Victory for the Liberals means an increased focus on social policy and more money for beleaguered public services.After almost a decade of deep-right conservatism Canada’s political landscape experienced a major shift on 19 October with a dramatic come-from-behind national election win by Justin Trudeau’s Liberal party.Trudeau’s Liberals started the 2015 campaign as the third party with only 36 seats and sprinted to a strong majority win with 184 seats – a novel electoral accomplishment in Canada.Unique also was how this was achieved.Trudeau’s commitment to run modest deficits (of $10bn a year for three years) to stimulate the economy through infrastructure spending was a game-changer in the campaign.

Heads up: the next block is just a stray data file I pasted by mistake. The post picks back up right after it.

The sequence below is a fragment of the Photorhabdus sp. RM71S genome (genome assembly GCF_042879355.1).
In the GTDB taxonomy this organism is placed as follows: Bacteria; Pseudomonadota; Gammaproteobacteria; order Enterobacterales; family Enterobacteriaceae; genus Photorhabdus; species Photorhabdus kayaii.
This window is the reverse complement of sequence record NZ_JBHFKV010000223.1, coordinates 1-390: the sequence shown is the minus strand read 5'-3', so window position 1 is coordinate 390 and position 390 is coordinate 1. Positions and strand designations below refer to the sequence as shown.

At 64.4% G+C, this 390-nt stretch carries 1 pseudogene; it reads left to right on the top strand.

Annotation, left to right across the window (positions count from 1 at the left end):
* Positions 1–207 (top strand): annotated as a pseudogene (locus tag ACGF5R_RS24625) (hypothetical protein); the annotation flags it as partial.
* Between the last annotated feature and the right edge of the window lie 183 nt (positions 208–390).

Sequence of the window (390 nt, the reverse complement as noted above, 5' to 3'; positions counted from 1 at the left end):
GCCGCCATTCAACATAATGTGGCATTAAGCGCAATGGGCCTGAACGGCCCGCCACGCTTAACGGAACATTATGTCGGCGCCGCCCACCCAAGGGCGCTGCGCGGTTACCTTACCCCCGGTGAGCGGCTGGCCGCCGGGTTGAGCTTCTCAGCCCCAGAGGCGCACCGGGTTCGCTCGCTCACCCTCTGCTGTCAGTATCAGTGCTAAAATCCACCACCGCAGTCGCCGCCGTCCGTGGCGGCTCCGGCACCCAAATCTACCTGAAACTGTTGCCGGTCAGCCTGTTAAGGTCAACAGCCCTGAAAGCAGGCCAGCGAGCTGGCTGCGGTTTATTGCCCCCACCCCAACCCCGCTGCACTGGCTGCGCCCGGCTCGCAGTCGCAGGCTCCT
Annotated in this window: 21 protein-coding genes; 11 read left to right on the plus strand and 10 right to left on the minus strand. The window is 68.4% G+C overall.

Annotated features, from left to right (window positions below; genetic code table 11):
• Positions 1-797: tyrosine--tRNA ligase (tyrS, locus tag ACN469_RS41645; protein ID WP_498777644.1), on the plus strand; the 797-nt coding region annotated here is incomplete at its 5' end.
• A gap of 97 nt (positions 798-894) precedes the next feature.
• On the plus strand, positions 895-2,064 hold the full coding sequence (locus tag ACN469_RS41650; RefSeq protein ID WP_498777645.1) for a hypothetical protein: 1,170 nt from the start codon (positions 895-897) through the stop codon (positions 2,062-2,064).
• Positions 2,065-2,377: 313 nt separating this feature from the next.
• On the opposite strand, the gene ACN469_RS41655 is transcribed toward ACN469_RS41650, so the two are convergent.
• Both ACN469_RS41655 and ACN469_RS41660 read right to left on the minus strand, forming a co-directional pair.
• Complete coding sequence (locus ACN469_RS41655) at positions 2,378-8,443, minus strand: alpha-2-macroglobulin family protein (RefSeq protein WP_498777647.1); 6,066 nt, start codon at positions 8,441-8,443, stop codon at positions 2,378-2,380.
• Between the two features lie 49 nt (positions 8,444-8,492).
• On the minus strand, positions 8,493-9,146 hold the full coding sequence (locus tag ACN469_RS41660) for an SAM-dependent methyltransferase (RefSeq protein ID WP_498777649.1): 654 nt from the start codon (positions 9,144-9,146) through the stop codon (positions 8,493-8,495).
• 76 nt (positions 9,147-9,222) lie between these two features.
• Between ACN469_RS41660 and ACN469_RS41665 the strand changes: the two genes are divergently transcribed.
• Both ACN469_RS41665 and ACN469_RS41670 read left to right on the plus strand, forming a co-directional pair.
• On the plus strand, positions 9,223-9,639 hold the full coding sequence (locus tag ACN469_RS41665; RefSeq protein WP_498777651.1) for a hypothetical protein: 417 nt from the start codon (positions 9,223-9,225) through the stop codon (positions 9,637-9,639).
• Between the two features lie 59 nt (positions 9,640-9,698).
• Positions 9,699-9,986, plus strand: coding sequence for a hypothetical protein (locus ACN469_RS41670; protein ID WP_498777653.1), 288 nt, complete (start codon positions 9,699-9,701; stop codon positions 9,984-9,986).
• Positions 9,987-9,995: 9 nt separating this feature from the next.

This was particularly so given aggressive attacks from his political opponents on both the left and right labelling the Liberal leader as fiscally irresponsible.While Canada is hitting the pause button on austerity the UK chancellor, is on fast-forward.
George Osborne’s 2015 spending review will see a further £20bn cut from public spending to achieve balance by 2019- a move which follows a halving of the deficit over the course of the last parliament.
Heavyweight economic commentators are coalescing around the view that with interest rates low and unemployment high it’s the right time to invest in public programs and infrastructure.
Trudeau caught the wave.
(ed:..could someone forward this one to the bloody nz labour party..!..those neoliberal austerity-freaks..!..)
Victory for the Liberals means an increased focus on social policy and more money for beleaguered public services.